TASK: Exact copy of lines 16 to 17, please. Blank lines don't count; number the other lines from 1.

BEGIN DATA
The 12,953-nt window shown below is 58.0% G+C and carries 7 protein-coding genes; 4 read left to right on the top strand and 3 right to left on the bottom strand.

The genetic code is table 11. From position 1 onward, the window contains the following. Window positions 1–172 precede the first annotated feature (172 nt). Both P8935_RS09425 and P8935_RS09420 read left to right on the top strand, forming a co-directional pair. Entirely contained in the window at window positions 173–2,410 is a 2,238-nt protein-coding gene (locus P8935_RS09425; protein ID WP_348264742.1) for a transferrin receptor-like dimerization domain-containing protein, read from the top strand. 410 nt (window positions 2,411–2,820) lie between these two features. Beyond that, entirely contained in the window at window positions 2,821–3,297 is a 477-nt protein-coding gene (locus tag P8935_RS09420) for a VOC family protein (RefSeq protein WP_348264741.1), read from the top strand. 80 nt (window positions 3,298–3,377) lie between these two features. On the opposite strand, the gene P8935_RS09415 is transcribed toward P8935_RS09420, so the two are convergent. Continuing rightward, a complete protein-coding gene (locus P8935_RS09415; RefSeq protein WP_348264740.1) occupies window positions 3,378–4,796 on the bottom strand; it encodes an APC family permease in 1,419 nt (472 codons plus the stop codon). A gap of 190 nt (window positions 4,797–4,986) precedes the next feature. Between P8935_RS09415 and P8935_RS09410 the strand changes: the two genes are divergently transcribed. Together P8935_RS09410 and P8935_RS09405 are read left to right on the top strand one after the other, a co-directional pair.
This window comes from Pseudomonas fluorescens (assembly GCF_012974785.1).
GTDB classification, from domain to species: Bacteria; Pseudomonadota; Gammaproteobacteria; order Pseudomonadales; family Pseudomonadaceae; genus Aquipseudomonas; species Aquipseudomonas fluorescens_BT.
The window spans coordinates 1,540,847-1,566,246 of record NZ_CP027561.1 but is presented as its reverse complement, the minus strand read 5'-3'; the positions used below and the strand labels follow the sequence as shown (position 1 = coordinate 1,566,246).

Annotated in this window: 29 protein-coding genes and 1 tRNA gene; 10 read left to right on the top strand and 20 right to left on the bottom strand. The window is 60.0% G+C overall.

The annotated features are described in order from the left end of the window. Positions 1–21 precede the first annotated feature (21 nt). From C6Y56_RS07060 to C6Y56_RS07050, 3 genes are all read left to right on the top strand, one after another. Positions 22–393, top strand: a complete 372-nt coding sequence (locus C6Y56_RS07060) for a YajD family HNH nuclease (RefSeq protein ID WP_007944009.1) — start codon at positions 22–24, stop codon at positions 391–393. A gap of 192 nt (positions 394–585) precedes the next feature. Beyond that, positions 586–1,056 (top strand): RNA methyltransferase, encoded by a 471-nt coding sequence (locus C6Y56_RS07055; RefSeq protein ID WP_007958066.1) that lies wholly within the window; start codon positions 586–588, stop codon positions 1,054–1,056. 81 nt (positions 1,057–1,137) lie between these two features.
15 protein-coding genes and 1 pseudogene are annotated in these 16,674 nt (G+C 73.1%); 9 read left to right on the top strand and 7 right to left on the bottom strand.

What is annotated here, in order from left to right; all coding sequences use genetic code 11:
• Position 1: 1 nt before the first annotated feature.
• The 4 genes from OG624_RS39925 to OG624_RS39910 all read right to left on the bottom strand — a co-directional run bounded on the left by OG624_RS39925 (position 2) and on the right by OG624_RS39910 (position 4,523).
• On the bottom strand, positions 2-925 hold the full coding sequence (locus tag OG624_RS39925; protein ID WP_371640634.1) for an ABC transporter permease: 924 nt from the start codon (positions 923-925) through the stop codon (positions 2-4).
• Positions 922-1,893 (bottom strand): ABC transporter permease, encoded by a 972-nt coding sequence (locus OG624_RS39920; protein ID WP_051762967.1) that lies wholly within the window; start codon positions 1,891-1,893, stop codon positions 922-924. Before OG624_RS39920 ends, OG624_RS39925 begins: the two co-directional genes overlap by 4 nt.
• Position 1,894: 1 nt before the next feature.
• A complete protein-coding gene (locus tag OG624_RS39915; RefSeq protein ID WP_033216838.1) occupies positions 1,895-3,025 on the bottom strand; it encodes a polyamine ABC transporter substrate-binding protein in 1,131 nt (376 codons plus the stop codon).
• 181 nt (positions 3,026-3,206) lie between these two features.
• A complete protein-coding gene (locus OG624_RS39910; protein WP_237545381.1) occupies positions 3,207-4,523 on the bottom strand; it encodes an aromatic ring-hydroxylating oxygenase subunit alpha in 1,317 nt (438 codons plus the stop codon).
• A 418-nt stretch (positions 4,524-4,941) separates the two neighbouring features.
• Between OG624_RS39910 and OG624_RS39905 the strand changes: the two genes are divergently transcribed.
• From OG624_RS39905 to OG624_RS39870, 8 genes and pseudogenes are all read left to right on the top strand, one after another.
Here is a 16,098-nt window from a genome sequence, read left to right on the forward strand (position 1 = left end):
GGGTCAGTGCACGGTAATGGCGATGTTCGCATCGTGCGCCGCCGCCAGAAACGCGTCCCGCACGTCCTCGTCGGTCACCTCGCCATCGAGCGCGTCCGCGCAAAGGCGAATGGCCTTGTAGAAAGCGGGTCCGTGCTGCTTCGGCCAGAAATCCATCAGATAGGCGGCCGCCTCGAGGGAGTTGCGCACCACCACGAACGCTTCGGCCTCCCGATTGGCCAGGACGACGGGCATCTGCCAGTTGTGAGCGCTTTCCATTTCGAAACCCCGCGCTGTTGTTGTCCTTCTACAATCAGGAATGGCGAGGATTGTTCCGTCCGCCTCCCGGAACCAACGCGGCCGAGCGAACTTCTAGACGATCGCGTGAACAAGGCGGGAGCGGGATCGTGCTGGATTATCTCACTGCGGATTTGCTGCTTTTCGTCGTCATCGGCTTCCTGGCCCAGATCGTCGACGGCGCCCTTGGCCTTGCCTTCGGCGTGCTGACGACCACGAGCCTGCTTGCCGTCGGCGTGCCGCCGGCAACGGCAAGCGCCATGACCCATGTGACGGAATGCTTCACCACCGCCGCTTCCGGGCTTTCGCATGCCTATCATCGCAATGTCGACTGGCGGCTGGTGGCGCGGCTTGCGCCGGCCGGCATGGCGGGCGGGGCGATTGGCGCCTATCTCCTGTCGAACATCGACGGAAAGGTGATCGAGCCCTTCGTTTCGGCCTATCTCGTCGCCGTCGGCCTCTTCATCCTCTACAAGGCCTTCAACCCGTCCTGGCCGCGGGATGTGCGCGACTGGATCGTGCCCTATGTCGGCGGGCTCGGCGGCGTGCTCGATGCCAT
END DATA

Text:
• 181 nt (positions 3,026-3,206) lie between these two features.
• A complete protein-coding gene (locus OG624_RS39910; protein WP_237545381.1) occupies positions 3,207-4,523 on the bottom strand; it encodes an aromatic ring-hydroxylating oxygenase subunit alpha in 1,317 nt (438 codons plus the stop codon).